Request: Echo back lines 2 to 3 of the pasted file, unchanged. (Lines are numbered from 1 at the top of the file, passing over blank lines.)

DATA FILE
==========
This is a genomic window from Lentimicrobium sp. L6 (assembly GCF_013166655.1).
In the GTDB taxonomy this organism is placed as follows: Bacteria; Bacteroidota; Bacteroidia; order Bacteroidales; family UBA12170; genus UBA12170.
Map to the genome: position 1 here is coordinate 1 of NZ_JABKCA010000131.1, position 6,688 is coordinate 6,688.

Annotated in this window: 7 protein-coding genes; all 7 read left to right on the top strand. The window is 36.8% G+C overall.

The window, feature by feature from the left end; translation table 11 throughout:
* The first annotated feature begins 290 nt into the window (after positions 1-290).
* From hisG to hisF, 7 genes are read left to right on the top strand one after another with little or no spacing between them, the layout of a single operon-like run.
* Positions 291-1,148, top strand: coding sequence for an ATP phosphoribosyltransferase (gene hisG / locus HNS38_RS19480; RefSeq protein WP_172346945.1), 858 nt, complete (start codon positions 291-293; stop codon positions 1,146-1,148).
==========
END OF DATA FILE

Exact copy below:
In the GTDB taxonomy this organism is placed as follows: Bacteria; Bacteroidota; Bacteroidia; order Bacteroidales; family UBA12170; genus UBA12170.
Map to the genome: position 1 here is coordinate 1 of NZ_JABKCA010000131.1, position 6,688 is coordinate 6,688.